Objectives

The goal of this lab is to give you an opportunity to implement a graph. This week you will be implementing a video game that uses a graph data structure as a fundamental component. We will create our own graph implementation during lab, and then build upon it for use in the video game.

There are several alternatives for organizing data to represent a graph. We will implement an adjacency list. Each vertex in the graph maintains a collection of adjacent vertices–we will use a Map for this collection.

Tasks

  1. Make a new folder for this week's project.
  2. Vertex Class: create a Vertex class. Each vertex in our graph will be able to connect to up to four other vertices, one in each of the cardinal directions (north, east, south, west). Create a Direction enum (you can define this within its own file or within Vertex.java).

    Define a public static method in Vertex with signature public Direction opposite(Direction d) that returns the compass opposite of a direction (i.e. South for North...).

    The Vertex class needs to maintain a Map (e.g. HashMap) of edges. Each entry in the edge map has a Direction as key and a Vertex as value. This is the primary field in the Vertex.

    Create the following methods (these are all one-liners that manipulate the edge map):

    • void connect(Vertex other, Direction dir)
    • Vertex getNeighbor(Direction dir)
    • Collection getNeighbors()

    Add the fields int cost and boolean marked to the Vertex class along with associated getters and setters. These fields will be used during graph traversal.

    Implement the Vertex.toString() method to print out the number of neighbors, the cost, and the marked flag.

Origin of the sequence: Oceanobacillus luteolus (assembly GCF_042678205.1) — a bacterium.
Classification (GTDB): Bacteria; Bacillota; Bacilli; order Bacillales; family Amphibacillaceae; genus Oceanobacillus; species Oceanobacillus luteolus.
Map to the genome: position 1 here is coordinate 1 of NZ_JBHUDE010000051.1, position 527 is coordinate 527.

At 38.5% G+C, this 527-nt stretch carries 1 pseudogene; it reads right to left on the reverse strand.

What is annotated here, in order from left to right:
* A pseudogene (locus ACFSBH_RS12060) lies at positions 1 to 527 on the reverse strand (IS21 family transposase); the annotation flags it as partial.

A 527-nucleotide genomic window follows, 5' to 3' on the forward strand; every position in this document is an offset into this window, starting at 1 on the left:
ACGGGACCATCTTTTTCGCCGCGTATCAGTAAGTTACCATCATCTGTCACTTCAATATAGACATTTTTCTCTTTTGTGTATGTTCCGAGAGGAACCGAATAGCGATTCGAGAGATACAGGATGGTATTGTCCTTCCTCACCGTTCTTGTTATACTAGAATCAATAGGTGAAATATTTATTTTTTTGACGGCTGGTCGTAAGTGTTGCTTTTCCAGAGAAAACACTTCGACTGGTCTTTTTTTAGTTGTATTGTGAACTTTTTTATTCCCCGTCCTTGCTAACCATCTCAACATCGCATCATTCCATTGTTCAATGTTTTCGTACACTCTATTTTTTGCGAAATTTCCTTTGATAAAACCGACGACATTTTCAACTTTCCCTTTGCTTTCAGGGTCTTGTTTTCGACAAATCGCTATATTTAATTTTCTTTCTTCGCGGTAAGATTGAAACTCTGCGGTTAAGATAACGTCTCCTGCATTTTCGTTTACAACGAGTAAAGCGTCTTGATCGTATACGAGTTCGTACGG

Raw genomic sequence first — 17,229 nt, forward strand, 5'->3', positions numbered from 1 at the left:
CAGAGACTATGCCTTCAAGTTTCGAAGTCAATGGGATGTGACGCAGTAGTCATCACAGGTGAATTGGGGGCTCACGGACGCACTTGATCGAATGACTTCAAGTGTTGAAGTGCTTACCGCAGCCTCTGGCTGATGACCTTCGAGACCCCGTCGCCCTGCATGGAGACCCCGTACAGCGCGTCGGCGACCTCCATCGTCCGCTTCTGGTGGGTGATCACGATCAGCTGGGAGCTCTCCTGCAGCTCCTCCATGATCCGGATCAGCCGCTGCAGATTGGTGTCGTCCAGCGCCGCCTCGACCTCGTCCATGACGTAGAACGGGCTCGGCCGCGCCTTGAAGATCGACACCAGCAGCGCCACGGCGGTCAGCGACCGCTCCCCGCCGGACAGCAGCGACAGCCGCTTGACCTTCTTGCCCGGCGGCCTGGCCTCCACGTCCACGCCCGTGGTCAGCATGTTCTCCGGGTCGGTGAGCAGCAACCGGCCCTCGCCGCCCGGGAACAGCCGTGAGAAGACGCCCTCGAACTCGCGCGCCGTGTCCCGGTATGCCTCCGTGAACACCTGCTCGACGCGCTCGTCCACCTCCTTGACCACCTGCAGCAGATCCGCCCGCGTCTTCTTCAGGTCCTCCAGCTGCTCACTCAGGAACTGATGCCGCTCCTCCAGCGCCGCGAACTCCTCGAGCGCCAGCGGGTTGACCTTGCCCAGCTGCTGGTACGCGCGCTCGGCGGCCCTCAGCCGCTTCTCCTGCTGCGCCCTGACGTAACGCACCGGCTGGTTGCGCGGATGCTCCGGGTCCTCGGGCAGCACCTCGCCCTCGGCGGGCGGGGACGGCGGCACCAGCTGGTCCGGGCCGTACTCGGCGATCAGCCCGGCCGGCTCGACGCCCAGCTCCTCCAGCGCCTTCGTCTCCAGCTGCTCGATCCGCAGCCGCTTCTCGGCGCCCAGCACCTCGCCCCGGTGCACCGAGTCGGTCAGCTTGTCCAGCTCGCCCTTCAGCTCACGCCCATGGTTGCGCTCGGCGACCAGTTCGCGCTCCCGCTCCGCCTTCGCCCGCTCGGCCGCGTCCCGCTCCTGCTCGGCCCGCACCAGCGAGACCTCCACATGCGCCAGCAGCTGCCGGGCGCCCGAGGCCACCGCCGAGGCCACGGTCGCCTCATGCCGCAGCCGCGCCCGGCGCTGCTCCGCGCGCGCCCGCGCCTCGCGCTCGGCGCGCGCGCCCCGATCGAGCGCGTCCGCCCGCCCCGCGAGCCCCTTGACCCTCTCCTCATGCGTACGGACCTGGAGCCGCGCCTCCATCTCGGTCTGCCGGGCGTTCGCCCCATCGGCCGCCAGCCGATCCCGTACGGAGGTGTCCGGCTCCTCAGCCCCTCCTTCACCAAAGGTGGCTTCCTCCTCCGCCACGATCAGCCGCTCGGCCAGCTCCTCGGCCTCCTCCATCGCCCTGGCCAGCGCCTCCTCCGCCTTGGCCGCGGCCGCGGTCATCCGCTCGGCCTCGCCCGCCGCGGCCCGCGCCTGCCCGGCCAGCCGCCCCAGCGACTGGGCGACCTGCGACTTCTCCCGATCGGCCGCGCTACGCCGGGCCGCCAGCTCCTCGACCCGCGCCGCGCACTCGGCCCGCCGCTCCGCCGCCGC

Make the Vertex class implement the Comparable<Vertex> interface.

    Create a main method that tests the Direction enum and Vertex class so far. This should, at a minimum, try the opposite method on each Direction, create at least two Vertex objects and assign different costs, connect a Vertex to several others, and print out the Vertex.

  3. Graph class: create a Graph class that maintains a list of vertices (Vertex objects). Implement a int vertexCount() method. You are free to use a standard Java data structure here, such as as an ArrayList.

    Implement a void addEdge(Vertex v1, Direction dir, Vertex v2) method that adds v1 and v2 to the graph (if necessary) and adds edges connecting v1 to v2 via direction dir and connecting v2 to v1 via the opposite direction.

  4. In the Graph class, add a method void shortestPath(Vertex v0) that implements a single-source shortest-path algorithm for the Graph. This method finds the cost of the shortest path between v0 and every other connected vertex in the graph, counting every edge as having unit cost. An outline of the algorithm–known as Dijkstra's algorithm–is below. Note that Dijkstra's algorithm works for graphs with non-negative weight edges, but in this case all edges have the same weight.

    	Given: a graph G and starting vertex v0 in G
    	
    	Initialize all vertices in G to be unmarked and have infinite cost
    	
    	Create a priority queue, q, that orders vertices by lowest cost
    	
    	Set the cost of v0 to 0 and add it to q
    	
    	while q is not empty:
    		let v be the vertex in q with lowest cost
    		remove v from q
    		mark v as visited
    		for each vertex w that neighbors v:
    			if w is not marked and v.cost + 1 < w.cost:
    				w.cost = v.cost + 1
    				add w to q
    				
    	Output: the cost of each vertex v in G is the shortest distance from v0 to v.
    

    Note that you can use Java's PriorityQueue implementation in the algorithm to always visit the next lowest cost vertex. An important implementation detail: in the last step, it is possible that the vertex w is already in the priority queue. In this case, updating the cost of w does not reorder its position in the queue because the queue has no knowledge of the modification. Adding the vertex a second time will lead to duplicate references to w in the queue. So, at the last step, remove w, then add w. This will work whether or not w is already in the queue. (This consideration is only necessary when dealing with weighted graphs, but we might as well be general here.)

  5. Write a main method that tests the Graph implementation and shortest path algorithm. Create a simple graph with several vertices and run the shortest path algorithm on one of the vertices. It would be helpful to add a label field to the Vertex class that gets printed out to make this easier to visualize.


When you are done with the lab exercises, you may start on the rest of the project.


© 2017 Caitrin Eaton.